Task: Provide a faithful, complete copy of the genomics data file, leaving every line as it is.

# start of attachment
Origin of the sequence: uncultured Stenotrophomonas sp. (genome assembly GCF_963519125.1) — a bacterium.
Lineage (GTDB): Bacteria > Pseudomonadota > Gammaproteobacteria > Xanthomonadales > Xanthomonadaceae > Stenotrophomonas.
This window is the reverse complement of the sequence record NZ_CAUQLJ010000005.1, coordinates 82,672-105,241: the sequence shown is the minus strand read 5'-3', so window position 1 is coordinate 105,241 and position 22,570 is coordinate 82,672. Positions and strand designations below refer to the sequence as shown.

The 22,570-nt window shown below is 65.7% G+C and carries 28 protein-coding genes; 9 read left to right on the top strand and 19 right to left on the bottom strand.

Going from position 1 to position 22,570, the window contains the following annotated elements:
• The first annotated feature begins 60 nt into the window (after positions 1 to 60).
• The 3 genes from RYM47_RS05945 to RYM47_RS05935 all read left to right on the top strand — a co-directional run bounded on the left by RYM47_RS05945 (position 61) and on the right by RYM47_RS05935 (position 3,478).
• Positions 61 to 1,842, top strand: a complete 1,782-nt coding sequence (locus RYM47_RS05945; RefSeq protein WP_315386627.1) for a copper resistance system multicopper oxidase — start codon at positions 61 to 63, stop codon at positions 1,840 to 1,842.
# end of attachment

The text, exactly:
Origin of the sequence: uncultured Stenotrophomonas sp. (genome assembly GCF_963519125.1) — a bacterium.
Lineage (GTDB): Bacteria > Pseudomonadota > Gammaproteobacteria > Xanthomonadales > Xanthomonadaceae > Stenotrophomonas.
This window is the reverse complement of the sequence record NZ_CAUQLJ010000005.1, coordinates 82,672-105,241: the sequence shown is the minus strand read 5'-3', so window position 1 is coordinate 105,241 and position 22,570 is coordinate 82,672. Positions and strand designations below refer to the sequence as shown.

The 22,570-nt window shown below is 65.7% G+C and carries 28 protein-coding genes; 9 read left to right on the top strand and 19 right to left on the bottom strand.

Going from position 1 to position 22,570, the window contains the following annotated elements:
• The first annotated feature begins 60 nt into the window (after positions 1 to 60).
• The 3 genes from RYM47_RS05945 to RYM47_RS05935 all read left to right on the top strand — a co-directional run bounded on the left by RYM47_RS05945 (position 61) and on the right by RYM47_RS05935 (position 3,478).
• Positions 61 to 1,842, top strand: a complete 1,782-nt coding sequence (locus RYM47_RS05945; RefSeq protein WP_315386627.1) for a copper resistance system multicopper oxidase — start codon at positions 61 to 63, stop codon at positions 1,840 to 1,842.